A case of human West Nile virus has been confirmed in Bourbon County, a health official said Monday.
The infection was confirmed last week by Bourbon Community Hospital in Paris, and the hospital informed the Bourbon County Health Department, said Tom Skeen, director of the health department.
Skeen did not know whether the person infected was a man or woman, but he said the person apparently is doing well after taking antibiotics. The hospital declined to release any information.
Skeen said he couldn't recall another confirmed case of West Nile in Bourbon County.
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"I know there is a decent chance that this person contracted it from out of state, but I don't believe it was the Dallas area," Skeen said. "We think it was contracted out of state, but you can never be 100 percent sure about that."
Texas, and especially the Dallas area, has had the largest outbreak of West Nile in years. It has reported 1,225 cases and 50 deaths as of Sept. 18, according to the Centers for Disease Control and Prevention. Nationwide, there have been 3,142 cases of human infection and 134 deaths this year, the highest numbers reported since 2003.
In August, the mayor of Dallas declared a state of emergency and authorized the first aerial spraying of a pesticide in the city since 1966.
There has been some mosquito spraying in Bourbon County "at various times" this year, Skeen said.
"The health department doesn't actually do the spraying, but we contact the people that do, and we're working on a schedule for the fall," he said.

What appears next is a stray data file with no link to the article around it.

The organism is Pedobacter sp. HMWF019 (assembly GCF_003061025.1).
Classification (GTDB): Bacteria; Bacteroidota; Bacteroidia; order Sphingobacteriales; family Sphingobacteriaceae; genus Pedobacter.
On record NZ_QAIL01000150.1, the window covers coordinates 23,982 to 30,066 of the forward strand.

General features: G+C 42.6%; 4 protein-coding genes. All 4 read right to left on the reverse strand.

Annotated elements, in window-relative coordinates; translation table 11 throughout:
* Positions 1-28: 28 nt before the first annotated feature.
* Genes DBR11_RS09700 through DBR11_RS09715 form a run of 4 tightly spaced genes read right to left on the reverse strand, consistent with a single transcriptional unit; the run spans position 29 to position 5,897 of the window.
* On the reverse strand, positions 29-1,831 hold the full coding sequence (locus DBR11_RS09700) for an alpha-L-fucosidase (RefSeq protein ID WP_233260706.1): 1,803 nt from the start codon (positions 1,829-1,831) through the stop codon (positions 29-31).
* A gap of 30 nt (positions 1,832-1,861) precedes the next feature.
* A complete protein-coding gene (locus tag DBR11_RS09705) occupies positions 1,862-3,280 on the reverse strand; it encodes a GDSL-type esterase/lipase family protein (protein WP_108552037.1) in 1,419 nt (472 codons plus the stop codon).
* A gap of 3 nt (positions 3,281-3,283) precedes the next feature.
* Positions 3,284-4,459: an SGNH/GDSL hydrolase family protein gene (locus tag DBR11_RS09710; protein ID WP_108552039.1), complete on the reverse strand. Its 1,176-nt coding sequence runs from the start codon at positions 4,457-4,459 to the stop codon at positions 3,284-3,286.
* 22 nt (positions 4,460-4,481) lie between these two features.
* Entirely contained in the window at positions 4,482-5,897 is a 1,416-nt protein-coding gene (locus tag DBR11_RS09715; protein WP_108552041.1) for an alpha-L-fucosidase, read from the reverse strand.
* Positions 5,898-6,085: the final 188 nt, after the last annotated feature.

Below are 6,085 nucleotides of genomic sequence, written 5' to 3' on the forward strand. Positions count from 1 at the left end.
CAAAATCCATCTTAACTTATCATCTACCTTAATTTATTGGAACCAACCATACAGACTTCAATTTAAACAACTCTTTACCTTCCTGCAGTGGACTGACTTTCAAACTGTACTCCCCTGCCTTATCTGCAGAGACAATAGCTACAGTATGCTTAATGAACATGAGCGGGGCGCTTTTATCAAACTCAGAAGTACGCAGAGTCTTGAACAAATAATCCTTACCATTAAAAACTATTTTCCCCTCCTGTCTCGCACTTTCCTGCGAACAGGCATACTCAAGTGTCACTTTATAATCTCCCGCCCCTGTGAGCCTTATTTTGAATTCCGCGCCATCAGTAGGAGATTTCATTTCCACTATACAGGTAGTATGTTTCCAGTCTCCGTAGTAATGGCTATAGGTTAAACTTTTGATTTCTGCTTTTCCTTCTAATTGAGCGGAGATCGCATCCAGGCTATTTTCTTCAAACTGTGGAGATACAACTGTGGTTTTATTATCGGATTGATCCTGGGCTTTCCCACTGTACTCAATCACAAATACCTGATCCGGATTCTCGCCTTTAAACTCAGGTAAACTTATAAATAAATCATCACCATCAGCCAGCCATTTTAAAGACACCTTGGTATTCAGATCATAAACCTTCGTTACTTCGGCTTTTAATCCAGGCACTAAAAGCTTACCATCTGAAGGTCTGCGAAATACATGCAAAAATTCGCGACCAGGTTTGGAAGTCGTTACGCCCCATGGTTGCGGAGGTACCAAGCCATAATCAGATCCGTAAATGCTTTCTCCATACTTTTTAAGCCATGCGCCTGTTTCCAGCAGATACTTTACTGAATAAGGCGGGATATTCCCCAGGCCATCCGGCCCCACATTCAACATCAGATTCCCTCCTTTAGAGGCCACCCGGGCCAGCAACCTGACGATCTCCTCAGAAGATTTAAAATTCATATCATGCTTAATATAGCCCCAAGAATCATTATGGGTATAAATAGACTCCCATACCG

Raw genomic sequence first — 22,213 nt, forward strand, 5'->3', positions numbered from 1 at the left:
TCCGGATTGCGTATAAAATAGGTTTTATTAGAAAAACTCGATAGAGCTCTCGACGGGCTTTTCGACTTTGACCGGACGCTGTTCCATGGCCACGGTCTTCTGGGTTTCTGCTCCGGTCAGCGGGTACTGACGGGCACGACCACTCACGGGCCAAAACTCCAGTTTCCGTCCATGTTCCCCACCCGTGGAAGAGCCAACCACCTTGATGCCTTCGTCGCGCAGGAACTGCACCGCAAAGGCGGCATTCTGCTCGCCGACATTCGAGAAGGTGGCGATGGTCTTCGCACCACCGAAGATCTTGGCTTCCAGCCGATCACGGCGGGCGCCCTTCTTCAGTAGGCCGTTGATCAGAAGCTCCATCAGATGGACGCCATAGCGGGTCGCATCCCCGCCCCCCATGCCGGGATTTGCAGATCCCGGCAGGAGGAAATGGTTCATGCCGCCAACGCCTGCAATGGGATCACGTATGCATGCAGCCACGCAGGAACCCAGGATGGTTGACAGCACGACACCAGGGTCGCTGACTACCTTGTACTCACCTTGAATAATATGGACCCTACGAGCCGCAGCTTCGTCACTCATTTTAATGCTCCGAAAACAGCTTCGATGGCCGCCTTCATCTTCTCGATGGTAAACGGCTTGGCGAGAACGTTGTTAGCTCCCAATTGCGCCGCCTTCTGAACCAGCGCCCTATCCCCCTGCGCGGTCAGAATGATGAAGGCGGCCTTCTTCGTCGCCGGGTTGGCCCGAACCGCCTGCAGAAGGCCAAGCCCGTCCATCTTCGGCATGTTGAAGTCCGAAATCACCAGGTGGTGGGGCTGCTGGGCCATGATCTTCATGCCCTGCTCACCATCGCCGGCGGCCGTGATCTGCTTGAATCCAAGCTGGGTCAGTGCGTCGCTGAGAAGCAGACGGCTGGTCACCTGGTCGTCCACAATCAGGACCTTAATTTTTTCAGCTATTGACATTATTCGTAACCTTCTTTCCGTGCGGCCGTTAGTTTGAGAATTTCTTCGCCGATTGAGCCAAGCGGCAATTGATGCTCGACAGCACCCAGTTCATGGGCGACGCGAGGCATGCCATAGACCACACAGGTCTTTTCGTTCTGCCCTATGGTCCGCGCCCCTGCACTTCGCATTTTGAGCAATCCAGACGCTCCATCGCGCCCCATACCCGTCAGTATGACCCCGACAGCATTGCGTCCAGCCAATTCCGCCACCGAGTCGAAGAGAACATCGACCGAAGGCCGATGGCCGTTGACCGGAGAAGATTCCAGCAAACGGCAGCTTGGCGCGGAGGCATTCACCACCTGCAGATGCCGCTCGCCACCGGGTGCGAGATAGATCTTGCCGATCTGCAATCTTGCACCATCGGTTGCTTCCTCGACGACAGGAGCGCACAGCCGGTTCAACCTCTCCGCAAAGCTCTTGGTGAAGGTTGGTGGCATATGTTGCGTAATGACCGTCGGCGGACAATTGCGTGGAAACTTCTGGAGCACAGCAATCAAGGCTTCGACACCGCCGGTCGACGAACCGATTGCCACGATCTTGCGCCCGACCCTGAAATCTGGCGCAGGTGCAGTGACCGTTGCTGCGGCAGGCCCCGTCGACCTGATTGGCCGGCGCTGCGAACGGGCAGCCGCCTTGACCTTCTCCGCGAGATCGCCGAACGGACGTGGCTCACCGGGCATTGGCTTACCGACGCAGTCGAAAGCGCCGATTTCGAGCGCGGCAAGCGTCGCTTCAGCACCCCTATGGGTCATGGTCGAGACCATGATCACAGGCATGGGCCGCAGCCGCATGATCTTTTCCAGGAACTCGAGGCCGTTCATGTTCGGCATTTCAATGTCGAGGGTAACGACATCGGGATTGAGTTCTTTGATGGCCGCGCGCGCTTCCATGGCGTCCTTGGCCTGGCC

Previously Kentucky has reported six cases of human West Nile infection this year and no deaths. There has been one case each in Henry, Kenton, Laurel and Wayne counties, and two in Jefferson County, according to the CDC.
Experts say the mild winter, early spring and hot summer helped stimulate mosquito breeding and the spread of the virus. Mosquitoes become infected when they feed on infected birds, and the insects then spread the virus to humans and other animals when they bite.
West Nile virus was first diagnosed in Uganda in 1937, but no cases were reported in the United States until 1999 in New York. The virus gradually spread across the country.
It peaked in 2002 and 2003, with nearly 3,000 reports of severe illness and more than 260 deaths. Last year was mild, with fewer than 700 cases.
Only about one in five infected people gets sick. Early symptoms can include fever, headache and body aches. Some people recover with in days. But one in 150 infected people will develop severe symptoms including neck stiffness, disorientation, coma and paralysis.
The virus is most often spread by the bite of an infected mosquito. But in a small number of cases, the virus has been spread through blood transfusions, organ transplants, breast feeding and even during pregnancy from mother to baby.
The virus is not spread through casual contact such as touching or kissing a person with the virus.
The virus also can infect horses. Kentucky experienced 513 equine cases of the disease in 2002 and 102 cases in 2003. The state recorded one equine case in 2011, in Fleming County.
There have been 12 confirmed equine cases this year, said Edward "Rusty" Ford, equine programs manager for the Kentucky Office of the State Veterinarian. The first cases were reported in August.